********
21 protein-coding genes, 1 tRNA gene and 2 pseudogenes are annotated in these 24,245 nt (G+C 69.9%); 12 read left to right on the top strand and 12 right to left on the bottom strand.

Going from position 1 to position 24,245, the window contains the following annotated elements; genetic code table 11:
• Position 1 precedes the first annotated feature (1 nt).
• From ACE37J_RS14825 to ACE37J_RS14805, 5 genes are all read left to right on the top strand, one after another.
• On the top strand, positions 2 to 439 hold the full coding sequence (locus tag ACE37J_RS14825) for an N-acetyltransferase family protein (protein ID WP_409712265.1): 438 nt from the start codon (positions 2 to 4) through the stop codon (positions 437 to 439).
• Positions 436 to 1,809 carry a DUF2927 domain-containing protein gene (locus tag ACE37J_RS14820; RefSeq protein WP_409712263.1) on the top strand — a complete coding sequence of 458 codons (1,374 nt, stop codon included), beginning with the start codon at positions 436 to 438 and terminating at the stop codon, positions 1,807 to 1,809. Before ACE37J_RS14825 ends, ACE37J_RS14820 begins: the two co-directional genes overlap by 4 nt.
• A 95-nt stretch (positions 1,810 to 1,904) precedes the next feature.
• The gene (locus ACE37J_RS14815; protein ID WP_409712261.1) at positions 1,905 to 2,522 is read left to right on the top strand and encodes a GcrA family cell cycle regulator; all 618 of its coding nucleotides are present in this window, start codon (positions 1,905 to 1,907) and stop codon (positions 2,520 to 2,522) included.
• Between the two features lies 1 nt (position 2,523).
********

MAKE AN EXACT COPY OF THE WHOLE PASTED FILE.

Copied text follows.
21 protein-coding genes, 1 tRNA gene and 2 pseudogenes are annotated in these 24,245 nt (G+C 69.9%); 12 read left to right on the top strand and 12 right to left on the bottom strand.

Going from position 1 to position 24,245, the window contains the following annotated elements; genetic code table 11:
• Position 1 precedes the first annotated feature (1 nt).
• From ACE37J_RS14825 to ACE37J_RS14805, 5 genes are all read left to right on the top strand, one after another.
• On the top strand, positions 2 to 439 hold the full coding sequence (locus tag ACE37J_RS14825) for an N-acetyltransferase family protein (protein ID WP_409712265.1): 438 nt from the start codon (positions 2 to 4) through the stop codon (positions 437 to 439).
• Positions 436 to 1,809 carry a DUF2927 domain-containing protein gene (locus tag ACE37J_RS14820; RefSeq protein WP_409712263.1) on the top strand — a complete coding sequence of 458 codons (1,374 nt, stop codon included), beginning with the start codon at positions 436 to 438 and terminating at the stop codon, positions 1,807 to 1,809. Before ACE37J_RS14825 ends, ACE37J_RS14820 begins: the two co-directional genes overlap by 4 nt.
• A 95-nt stretch (positions 1,810 to 1,904) precedes the next feature.
• The gene (locus ACE37J_RS14815; protein ID WP_409712261.1) at positions 1,905 to 2,522 is read left to right on the top strand and encodes a GcrA family cell cycle regulator; all 618 of its coding nucleotides are present in this window, start codon (positions 1,905 to 1,907) and stop codon (positions 2,520 to 2,522) included.
• Between the two features lies 1 nt (position 2,523).